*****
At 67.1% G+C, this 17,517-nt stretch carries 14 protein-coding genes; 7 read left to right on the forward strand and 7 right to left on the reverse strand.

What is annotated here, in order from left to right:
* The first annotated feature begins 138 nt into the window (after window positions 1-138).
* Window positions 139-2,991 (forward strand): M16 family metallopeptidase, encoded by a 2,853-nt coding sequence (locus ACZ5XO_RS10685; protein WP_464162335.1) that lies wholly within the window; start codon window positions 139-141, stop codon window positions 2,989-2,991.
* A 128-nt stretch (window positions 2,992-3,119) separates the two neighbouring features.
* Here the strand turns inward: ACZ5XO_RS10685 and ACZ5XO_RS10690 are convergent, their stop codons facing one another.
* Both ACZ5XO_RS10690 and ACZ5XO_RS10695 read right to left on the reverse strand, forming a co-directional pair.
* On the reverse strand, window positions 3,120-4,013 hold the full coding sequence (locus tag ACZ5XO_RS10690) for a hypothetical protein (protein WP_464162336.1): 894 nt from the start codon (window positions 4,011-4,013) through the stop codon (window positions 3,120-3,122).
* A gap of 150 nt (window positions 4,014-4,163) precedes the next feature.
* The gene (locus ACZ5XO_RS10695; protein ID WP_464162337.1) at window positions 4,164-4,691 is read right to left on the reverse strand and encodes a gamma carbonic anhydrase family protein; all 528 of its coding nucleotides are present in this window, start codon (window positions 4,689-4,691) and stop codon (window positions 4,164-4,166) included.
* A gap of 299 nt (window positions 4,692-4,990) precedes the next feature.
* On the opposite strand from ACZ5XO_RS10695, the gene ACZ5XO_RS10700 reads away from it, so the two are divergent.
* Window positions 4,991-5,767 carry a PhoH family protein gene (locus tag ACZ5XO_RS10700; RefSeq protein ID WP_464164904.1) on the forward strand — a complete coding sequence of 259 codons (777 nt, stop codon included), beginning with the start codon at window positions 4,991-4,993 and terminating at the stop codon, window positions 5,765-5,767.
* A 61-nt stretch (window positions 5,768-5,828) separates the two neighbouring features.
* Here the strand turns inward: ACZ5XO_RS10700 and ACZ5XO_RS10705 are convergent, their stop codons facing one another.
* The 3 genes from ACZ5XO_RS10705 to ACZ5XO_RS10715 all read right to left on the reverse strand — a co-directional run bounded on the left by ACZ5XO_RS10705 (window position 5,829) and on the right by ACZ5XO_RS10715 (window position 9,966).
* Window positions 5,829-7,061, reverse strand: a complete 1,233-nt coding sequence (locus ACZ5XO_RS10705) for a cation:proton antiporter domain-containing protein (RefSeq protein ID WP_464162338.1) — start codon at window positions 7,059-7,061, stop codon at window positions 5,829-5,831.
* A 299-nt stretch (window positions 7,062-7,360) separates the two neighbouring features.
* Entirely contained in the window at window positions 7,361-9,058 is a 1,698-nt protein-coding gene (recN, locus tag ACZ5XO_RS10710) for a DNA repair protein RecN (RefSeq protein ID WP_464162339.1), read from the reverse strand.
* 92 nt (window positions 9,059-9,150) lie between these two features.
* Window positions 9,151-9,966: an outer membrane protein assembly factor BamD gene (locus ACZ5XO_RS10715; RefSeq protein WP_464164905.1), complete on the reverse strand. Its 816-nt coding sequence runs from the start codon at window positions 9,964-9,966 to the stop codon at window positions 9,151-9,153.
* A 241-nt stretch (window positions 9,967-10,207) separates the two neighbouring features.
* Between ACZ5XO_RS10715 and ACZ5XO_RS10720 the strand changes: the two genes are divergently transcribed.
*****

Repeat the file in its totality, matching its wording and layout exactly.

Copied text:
At 67.1% G+C, this 17,517-nt stretch carries 14 protein-coding genes; 7 read left to right on the forward strand and 7 right to left on the reverse strand.

What is annotated here, in order from left to right:
* The first annotated feature begins 138 nt into the window (after window positions 1-138).
* Window positions 139-2,991 (forward strand): M16 family metallopeptidase, encoded by a 2,853-nt coding sequence (locus ACZ5XO_RS10685; protein WP_464162335.1) that lies wholly within the window; start codon window positions 139-141, stop codon window positions 2,989-2,991.
* A 128-nt stretch (window positions 2,992-3,119) separates the two neighbouring features.
* Here the strand turns inward: ACZ5XO_RS10685 and ACZ5XO_RS10690 are convergent, their stop codons facing one another.
* Both ACZ5XO_RS10690 and ACZ5XO_RS10695 read right to left on the reverse strand, forming a co-directional pair.
* On the reverse strand, window positions 3,120-4,013 hold the full coding sequence (locus tag ACZ5XO_RS10690) for a hypothetical protein (protein WP_464162336.1): 894 nt from the start codon (window positions 4,011-4,013) through the stop codon (window positions 3,120-3,122).
* A gap of 150 nt (window positions 4,014-4,163) precedes the next feature.
* The gene (locus ACZ5XO_RS10695; protein ID WP_464162337.1) at window positions 4,164-4,691 is read right to left on the reverse strand and encodes a gamma carbonic anhydrase family protein; all 528 of its coding nucleotides are present in this window, start codon (window positions 4,689-4,691) and stop codon (window positions 4,164-4,166) included.
* A gap of 299 nt (window positions 4,692-4,990) precedes the next feature.
* On the opposite strand from ACZ5XO_RS10695, the gene ACZ5XO_RS10700 reads away from it, so the two are divergent.
* Window positions 4,991-5,767 carry a PhoH family protein gene (locus tag ACZ5XO_RS10700; RefSeq protein ID WP_464164904.1) on the forward strand — a complete coding sequence of 259 codons (777 nt, stop codon included), beginning with the start codon at window positions 4,991-4,993 and terminating at the stop codon, window positions 5,765-5,767.
* A 61-nt stretch (window positions 5,768-5,828) separates the two neighbouring features.
* Here the strand turns inward: ACZ5XO_RS10700 and ACZ5XO_RS10705 are convergent, their stop codons facing one another.
* The 3 genes from ACZ5XO_RS10705 to ACZ5XO_RS10715 all read right to left on the reverse strand — a co-directional run bounded on the left by ACZ5XO_RS10705 (window position 5,829) and on the right by ACZ5XO_RS10715 (window position 9,966).
* Window positions 5,829-7,061, reverse strand: a complete 1,233-nt coding sequence (locus ACZ5XO_RS10705) for a cation:proton antiporter domain-containing protein (RefSeq protein ID WP_464162338.1) — start codon at window positions 7,059-7,061, stop codon at window positions 5,829-5,831.
* A 299-nt stretch (window positions 7,062-7,360) separates the two neighbouring features.
* Entirely contained in the window at window positions 7,361-9,058 is a 1,698-nt protein-coding gene (recN, locus tag ACZ5XO_RS10710) for a DNA repair protein RecN (RefSeq protein ID WP_464162339.1), read from the reverse strand.
* 92 nt (window positions 9,059-9,150) lie between these two features.
* Window positions 9,151-9,966: an outer membrane protein assembly factor BamD gene (locus ACZ5XO_RS10715; RefSeq protein WP_464164905.1), complete on the reverse strand. Its 816-nt coding sequence runs from the start codon at window positions 9,964-9,966 to the stop codon at window positions 9,151-9,153.
* A 241-nt stretch (window positions 9,967-10,207) separates the two neighbouring features.
* Between ACZ5XO_RS10715 and ACZ5XO_RS10720 the strand changes: the two genes are divergently transcribed.